Dr. Sawsan Almajali, founding partner of the Durrat Almanal for Development and Training, drew attention to the fact that the government’s defense laws, issued during the Corona pandemic in an attempt to stop its spread, “affected the work flow of the justice sector due to disruptions to courts and lawyers and difficulty in moving around, which impeded or delayed access to justice”. The statement was made on October 18, 2020, during the third meeting of the Steering Committee of the Forum for Supporting the Development of the Justice Sector in Jordan, which was organized by Durrat AlManal in partnership with the Arab Renaissance for Democracy and Development (ARDD) under the title “The impact of the Coronavirus pandemic on the justice sector in Jordan”.
Representatives of civil society organizations, private sector and media, as well as activists, notables, lawyers and former ministers took part in the meeting that dealt with the impact government measures have had on access to justice, litigation and redress, as well as on vulnerable groups like day laborers, migrant workers, children and women, including their access to justice. The participants also discussed activating electronic litigation.
Ms. Linda Al Kalash, CEO of Tamkeen Center, referred to the reports released by the center, which monitored the situation of workers in light of the closures and lockdowns. She mentioned the difficulties faced by workers, including violations regarding their wages, the performance of home-based female workers, who often had to stop working of women who were forced by their employers to work despite the lockdown, and of the high price for transportation many of them incurred during the pandemic. Referring to expatriate domestic and agricultural workers, she mentioned the impossibility to access electronic e-wallets and platforms launched by the government to deal with the pandemic, and the inadequate educational and cultural level of migrant workers, including their languages, which led to some of them being exploited by their employers or deported without receiving their financial dues. Kalash also talked about human trafficking cases and how they were affected: “Victims of human trafficking have been affected by the closure of the Dignity shelter, and when they sought refuge in the Women’s Union shelter, they were asked to undergo the Corona analysis and bear the high cost of it.”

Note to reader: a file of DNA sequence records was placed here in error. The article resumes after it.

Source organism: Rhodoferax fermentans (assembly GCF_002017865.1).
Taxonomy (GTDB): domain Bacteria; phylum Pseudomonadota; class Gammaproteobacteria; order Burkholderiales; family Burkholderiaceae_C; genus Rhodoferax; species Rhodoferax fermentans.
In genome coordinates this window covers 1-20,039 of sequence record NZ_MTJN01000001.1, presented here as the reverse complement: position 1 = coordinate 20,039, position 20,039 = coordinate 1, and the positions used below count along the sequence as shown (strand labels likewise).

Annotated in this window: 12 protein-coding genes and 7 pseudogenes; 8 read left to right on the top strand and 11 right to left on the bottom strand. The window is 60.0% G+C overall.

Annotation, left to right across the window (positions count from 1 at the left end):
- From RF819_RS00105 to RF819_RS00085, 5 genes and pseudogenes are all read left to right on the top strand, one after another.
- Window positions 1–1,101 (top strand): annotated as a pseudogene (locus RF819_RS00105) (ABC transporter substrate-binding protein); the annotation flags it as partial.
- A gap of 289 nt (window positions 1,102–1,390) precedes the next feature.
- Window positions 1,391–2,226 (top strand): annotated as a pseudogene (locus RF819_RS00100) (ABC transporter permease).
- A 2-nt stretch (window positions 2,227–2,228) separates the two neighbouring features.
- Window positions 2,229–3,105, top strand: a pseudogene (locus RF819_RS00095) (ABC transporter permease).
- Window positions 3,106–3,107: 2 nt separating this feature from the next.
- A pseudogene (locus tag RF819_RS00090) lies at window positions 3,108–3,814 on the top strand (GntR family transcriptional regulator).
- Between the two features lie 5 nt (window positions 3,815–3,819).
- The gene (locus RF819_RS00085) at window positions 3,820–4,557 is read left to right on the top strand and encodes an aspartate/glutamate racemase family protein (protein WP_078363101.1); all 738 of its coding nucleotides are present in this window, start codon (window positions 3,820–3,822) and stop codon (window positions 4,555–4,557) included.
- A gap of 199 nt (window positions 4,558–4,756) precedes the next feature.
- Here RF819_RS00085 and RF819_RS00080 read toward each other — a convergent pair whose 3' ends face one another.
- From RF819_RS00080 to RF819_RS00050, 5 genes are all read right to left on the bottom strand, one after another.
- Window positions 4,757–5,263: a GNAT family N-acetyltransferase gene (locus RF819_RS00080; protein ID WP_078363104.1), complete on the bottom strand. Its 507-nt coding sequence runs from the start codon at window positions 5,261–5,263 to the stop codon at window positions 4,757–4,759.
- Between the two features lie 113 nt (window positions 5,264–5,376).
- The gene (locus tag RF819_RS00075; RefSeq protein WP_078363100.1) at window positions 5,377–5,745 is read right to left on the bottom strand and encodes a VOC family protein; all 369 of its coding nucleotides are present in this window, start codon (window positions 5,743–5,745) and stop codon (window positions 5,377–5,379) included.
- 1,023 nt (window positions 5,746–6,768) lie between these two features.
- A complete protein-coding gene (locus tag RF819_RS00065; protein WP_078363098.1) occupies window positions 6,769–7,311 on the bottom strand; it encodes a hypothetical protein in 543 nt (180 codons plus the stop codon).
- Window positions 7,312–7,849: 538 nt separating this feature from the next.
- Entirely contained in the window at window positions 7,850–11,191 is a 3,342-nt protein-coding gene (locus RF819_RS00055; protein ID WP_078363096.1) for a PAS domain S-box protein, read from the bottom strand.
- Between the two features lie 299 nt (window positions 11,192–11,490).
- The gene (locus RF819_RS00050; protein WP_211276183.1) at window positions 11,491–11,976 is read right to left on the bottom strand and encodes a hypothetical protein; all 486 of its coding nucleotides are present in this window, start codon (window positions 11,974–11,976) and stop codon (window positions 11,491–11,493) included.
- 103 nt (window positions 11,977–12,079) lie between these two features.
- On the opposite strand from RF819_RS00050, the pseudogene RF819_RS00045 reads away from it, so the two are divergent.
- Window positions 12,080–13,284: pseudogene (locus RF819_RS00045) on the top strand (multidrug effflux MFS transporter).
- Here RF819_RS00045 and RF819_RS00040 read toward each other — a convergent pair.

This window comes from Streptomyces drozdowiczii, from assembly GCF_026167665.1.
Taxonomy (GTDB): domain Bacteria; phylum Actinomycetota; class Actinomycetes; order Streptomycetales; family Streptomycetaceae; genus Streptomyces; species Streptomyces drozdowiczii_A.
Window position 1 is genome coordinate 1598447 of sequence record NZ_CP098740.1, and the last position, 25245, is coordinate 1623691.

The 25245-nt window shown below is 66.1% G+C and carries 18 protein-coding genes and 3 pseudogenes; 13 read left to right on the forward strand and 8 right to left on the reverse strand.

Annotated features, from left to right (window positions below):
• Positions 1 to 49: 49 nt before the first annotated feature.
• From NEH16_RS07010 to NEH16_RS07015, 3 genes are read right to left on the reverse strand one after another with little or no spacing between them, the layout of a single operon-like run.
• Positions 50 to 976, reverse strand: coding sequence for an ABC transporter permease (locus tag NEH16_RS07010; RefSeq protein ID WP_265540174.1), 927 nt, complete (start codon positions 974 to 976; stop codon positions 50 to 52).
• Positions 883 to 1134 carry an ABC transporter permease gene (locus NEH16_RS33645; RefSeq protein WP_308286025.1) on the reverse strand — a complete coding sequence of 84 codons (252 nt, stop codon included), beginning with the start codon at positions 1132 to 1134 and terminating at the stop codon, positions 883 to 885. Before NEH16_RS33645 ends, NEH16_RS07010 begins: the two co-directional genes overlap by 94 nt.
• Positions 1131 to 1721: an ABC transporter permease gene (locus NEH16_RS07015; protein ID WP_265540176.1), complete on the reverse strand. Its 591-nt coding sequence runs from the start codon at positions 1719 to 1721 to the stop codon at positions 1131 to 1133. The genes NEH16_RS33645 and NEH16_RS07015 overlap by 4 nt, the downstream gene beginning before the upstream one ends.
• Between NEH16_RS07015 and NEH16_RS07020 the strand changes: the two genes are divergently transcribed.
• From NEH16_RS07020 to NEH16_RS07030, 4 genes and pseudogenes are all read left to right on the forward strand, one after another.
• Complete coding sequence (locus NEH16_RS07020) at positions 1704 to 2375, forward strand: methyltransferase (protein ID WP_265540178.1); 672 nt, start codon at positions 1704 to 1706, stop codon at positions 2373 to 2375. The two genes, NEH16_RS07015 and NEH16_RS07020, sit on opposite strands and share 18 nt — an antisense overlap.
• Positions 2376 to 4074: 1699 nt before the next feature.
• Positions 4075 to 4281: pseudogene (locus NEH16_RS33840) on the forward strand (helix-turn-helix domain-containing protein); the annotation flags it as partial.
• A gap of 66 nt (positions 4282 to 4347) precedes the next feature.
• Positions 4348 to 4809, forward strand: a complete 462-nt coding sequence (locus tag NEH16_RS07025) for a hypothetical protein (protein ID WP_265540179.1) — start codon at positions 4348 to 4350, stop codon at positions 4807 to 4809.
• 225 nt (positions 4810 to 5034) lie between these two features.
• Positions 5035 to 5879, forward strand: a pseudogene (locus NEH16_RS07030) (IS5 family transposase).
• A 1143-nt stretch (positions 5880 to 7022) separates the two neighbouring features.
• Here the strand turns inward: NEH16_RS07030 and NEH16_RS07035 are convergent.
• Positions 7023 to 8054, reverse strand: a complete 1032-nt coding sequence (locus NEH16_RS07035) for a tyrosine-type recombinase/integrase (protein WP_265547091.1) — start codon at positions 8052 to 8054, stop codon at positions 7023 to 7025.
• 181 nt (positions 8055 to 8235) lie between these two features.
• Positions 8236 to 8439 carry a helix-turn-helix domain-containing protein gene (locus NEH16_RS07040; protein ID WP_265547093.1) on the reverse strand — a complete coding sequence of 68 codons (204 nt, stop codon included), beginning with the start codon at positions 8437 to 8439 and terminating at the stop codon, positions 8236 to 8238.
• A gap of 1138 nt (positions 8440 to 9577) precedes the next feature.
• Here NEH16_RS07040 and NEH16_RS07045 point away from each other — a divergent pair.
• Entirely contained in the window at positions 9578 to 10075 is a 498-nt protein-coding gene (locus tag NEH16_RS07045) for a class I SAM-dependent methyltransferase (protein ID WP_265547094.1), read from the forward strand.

Regarding children’s access to justice during the Corona pandemic, media and child-related activist Nadine Al-Nimri, talked about the most important difficulties faced by children during lockdowns, which include increased vulnerability to domestic violence due to the closure of schools and, in some cases, being forced by parents to beg and work. Al-Nimri also stressed that the lockdowns made it more difficult for children to access the justice system, adding that “44 juveniles were arrested for violating defense laws, which violates the Juveniles Act, which requires that children not be arrested for a violation or a misdemeanour, and some of them were asked to pay a full fine or half a fine for their release, which is not provided in the law”.
Al-Nimri also tackled the issue of disabled children, and the challenges they face, of children who were denied the right to care and have their cases followed up by their mentors, as well as of the suffering of the students under the current situation, the lack of basic education, the replacement of the non-interactive platform Darsak, the lack of mentoring classes, and the inability of students to interact with their teachers, with the exception of some private schools.
Regarding the legal sector, ARDD CEO Samar Muhareb stressed the need for the government to ensure that the rule of law prevails, notwithstanding crises. Muhareb reviewed the measures taken by the government and their impact on the legal sector, and its response to the civil society’s demand to postpone certain cases for two months, activate cases remotely, and grant judges and lawyers permission to move freely.
She also emphasized the need for partnerships among all sectors, and especially the government and civil society, in order to ensure that all groups of society have access to justice, adding : “It is important to integrate services among various state agencies, such as the Ministry of Justice, the Ministry of Interior, the Ministry of Labor and others.”
Muhareb said that ARDD provided legal advice over the phone in more than 7,000 cases, including complaints and consultations concerning refugees, expatriates and host communities, stressing that observing the rule of law is even more imperative during crises and that it is important to ensure the effectiveness of the justice system and the ability of people to access it at all times. Due to the difficult economic conditions and the problems in the labor sector, the demand for legal aid services will increase, or there will be reluctance to litigate and loss of rights, especially by the most vulnerable groups, like women, day laborers, refugees and migrants.
The attendees discussed the challenges and opportunities presented by remote litigation and emphasized the importance of developing mechanisms to ensure electronic access to justice of a wide sector of the population.
The speakers stressed the importance of working in a participatory manner to ensure the rule of law, of legal empowerment and protection in emergency and crisis situations, and the need for the different sectors of society to collaborate in these matters to ensure resilience and help the process of post-pandemic recovery.